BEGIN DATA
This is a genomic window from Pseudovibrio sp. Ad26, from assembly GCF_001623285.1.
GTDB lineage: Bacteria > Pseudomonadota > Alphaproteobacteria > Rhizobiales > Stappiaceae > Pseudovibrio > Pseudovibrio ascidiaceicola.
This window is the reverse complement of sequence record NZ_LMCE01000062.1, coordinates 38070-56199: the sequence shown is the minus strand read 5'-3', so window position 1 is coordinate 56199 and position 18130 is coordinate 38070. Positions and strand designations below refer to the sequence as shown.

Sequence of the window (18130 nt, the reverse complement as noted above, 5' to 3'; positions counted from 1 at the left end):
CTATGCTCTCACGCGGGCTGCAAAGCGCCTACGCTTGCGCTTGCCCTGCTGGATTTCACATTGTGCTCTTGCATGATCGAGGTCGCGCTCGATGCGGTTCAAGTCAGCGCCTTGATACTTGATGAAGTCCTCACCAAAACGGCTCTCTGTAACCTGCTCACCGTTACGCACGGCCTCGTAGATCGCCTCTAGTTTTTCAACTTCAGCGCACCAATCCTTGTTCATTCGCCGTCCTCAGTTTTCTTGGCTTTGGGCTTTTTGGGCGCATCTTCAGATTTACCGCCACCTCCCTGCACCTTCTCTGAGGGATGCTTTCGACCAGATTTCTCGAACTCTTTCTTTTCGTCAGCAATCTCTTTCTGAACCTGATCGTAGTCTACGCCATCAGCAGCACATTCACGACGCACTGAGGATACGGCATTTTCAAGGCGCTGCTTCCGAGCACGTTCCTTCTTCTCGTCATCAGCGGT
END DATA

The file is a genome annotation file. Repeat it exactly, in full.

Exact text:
This is a genomic window from Pseudovibrio sp. Ad26, from assembly GCF_001623285.1.
GTDB lineage: Bacteria > Pseudomonadota > Alphaproteobacteria > Rhizobiales > Stappiaceae > Pseudovibrio > Pseudovibrio ascidiaceicola.
This window is the reverse complement of sequence record NZ_LMCE01000062.1, coordinates 38070-56199: the sequence shown is the minus strand read 5'-3', so window position 1 is coordinate 56199 and position 18130 is coordinate 38070. Positions and strand designations below refer to the sequence as shown.

Sequence of the window (18130 nt, the reverse complement as noted above, 5' to 3'; positions counted from 1 at the left end):
CTATGCTCTCACGCGGGCTGCAAAGCGCCTACGCTTGCGCTTGCCCTGCTGGATTTCACATTGTGCTCTTGCATGATCGAGGTCGCGCTCGATGCGGTTCAAGTCAGCGCCTTGATACTTGATGAAGTCCTCACCAAAACGGCTCTCTGTAACCTGCTCACCGTTACGCACGGCCTCGTAGATCGCCTCTAGTTTTTCAACTTCAGCGCACCAATCCTTGTTCATTCGCCGTCCTCAGTTTTCTTGGCTTTGGGCTTTTTGGGCGCATCTTCAGATTTACCGCCACCTCCCTGCACCTTCTCTGAGGGATGCTTTCGACCAGATTTCTCGAACTCTTTCTTTTCGTCAGCAATCTCTTTCTGAACCTGATCGTAGTCTACGCCATCAGCAGCACATTCACGACGCACTGAGGATACGGCATTTTCAAGGCGCTGCTTCCGAGCACGTTCCTTCTTCTCGTCATCAGCGGT